Creating the Cybersecurity Renaissance ManExpanding IT Security Education Beyond the Technical
"We should be developing a new breed of multidisciplinary cybersecurity experts educated in the areas of people, such as psychology and organizational behavior and processes, such as management, business process and the law," says Anita D'Amico, a PhD psychologist who is director of the Secure Decisions division of Applied Visions, a maker of cyber-situational awareness software.
Security practitioners traditionally have been trained rather than educated, D'Amico says, with an emphasis on specifics applications, tools and techniques rather than gaining an understanding of the principles and behaviors that inform cyber security. It's a point others endorse.
"There is a need for multidisciplinary courses that introduce important matters relating to management, law, policy, human behavior, and the international dimensions of cybersecurity," says Seymour Goodman, professor of international affairs and computing at Georgia Institute of Technology. "Only a small number of universities have serious courses of this kind. They should be designed with the intention of facilitating export to many institutions since few have faculty in positions to work on these aspects at this time."
D'Amico says those training future cybersecurity professionals need to understand why perceptions of security risk does not match reality. "Risk perception is critical to helping us understand how to motivate secure behavior, make better decisions and create policies that discourage destructive or invasive behavior through real consequences," she says.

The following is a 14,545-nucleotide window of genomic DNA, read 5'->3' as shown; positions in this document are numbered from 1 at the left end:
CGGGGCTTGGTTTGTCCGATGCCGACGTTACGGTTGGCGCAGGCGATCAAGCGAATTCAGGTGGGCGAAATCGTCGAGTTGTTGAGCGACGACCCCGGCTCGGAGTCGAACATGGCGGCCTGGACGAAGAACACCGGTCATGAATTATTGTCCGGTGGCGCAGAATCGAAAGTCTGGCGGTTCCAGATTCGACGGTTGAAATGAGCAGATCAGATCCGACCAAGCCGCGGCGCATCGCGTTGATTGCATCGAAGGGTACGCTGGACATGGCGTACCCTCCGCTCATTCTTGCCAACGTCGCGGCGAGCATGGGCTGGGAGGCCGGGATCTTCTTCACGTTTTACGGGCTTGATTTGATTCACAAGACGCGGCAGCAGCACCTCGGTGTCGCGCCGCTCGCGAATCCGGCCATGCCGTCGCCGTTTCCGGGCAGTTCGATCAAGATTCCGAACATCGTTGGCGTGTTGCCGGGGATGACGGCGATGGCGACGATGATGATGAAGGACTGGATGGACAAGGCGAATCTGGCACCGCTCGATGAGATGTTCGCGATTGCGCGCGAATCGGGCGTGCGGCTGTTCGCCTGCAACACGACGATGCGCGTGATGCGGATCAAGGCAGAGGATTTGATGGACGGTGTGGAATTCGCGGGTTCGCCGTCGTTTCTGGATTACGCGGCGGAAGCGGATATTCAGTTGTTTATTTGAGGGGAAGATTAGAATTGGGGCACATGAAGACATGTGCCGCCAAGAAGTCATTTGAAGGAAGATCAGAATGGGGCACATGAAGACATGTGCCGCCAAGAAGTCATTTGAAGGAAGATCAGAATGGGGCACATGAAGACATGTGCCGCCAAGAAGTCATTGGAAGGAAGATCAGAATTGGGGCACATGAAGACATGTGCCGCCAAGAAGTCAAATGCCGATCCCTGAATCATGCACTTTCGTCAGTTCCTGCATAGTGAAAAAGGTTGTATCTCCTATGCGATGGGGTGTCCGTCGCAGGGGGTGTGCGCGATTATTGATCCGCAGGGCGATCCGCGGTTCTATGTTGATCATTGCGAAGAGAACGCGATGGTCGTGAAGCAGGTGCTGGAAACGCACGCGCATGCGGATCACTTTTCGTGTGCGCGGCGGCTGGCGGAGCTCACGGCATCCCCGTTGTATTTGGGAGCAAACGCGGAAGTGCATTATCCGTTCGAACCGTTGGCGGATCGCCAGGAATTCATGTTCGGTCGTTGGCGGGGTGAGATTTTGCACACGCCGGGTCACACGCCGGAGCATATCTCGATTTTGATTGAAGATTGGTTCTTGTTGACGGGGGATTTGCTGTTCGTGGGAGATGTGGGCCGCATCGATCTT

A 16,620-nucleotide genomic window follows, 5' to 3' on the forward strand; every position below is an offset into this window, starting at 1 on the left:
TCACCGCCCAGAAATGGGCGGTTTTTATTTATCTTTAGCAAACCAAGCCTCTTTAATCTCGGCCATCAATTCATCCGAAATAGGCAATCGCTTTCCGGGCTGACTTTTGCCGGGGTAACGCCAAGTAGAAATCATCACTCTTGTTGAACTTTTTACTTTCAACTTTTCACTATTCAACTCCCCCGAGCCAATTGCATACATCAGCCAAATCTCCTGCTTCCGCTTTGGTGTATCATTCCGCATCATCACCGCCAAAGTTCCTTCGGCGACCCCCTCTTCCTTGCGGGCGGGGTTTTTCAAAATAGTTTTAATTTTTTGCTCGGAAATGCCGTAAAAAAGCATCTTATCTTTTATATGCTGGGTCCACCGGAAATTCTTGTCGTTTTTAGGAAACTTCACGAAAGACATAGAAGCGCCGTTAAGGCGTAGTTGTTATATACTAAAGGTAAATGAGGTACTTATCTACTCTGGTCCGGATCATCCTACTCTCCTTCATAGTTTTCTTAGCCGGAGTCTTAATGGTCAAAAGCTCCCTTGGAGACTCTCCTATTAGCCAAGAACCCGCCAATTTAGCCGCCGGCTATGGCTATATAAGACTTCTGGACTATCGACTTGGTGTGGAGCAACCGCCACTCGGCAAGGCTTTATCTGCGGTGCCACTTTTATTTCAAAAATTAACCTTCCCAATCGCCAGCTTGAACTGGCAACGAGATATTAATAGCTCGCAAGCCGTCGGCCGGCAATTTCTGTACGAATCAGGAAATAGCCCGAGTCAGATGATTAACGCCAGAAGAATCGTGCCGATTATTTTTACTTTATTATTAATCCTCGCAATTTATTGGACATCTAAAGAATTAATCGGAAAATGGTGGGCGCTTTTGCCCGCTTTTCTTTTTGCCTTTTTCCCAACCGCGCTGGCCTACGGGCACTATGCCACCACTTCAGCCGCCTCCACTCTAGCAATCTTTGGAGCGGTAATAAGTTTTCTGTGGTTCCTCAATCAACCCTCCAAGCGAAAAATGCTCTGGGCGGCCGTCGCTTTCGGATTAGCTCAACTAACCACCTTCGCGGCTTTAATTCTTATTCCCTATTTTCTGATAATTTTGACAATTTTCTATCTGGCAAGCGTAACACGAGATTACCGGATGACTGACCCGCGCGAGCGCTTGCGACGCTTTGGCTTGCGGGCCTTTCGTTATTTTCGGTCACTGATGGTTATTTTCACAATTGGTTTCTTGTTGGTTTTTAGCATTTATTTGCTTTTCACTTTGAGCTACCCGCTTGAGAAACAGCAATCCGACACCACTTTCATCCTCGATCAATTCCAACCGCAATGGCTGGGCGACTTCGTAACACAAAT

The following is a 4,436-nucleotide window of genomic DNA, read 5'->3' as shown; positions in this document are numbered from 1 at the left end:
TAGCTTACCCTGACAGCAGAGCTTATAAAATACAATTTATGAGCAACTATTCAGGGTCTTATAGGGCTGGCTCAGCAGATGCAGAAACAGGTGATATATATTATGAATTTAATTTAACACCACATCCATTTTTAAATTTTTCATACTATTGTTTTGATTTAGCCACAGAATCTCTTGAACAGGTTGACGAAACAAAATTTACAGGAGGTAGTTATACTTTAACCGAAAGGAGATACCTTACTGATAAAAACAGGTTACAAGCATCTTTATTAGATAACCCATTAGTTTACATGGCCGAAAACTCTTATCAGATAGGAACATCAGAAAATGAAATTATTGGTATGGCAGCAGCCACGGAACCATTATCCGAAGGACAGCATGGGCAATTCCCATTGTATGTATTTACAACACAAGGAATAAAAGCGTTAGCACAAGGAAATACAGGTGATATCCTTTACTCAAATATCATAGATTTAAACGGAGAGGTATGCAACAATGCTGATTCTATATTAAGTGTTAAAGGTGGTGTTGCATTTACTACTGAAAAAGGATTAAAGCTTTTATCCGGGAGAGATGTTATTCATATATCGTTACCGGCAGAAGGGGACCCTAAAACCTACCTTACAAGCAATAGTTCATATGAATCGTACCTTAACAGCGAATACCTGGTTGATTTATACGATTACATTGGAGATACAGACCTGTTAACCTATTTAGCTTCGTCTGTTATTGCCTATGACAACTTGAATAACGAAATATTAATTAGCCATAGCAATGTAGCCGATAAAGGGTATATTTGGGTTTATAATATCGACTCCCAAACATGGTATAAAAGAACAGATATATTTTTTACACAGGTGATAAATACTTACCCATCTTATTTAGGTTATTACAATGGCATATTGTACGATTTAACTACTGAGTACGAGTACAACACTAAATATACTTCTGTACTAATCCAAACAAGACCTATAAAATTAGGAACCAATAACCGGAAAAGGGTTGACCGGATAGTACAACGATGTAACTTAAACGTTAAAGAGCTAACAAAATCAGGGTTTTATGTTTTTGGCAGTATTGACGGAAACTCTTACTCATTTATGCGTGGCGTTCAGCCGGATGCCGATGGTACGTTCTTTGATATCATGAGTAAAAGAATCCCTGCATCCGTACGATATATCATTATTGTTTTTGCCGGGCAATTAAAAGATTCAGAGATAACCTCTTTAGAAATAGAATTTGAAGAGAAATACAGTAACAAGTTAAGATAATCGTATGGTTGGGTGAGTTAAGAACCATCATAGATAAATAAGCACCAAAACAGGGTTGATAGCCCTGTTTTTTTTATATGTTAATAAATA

Cornell University Computer Science Professor Fred Schneider envisions a cybersecurity professional degree that not only would cover technical subjects - computer security principles, distributed systems and networking, systems reliability, software engineering, cryptography and - user interfaces and human factors - but non-technical ones such as cyber-law (intellectual property, communications and privacy law), ethics, economics of computing and networking, business strategy and human relations, including the management of people.
Schneider proffers a multidiscipline undergraduate program for system trustworthiness, which he says would be analogous to pre-law or pre-med, with courses offered from various academic departments.
"This broad education would enable a cybersecurity professional to use all conceivable technical and policy tools for achieving trustworthiness," Schneider says. "It would also ensure that solutions could be evaluated in a broader societal context, so that risk-management and trade-offs between different social values - such as privacy versus accountability - can be contemplated."
The comments from D'Amico, Goodman and Schneider come from testimony they submitted to the House Committee on Science and Technology's Subcommittee on Research and Science Education. Here are related stories based on their testimony: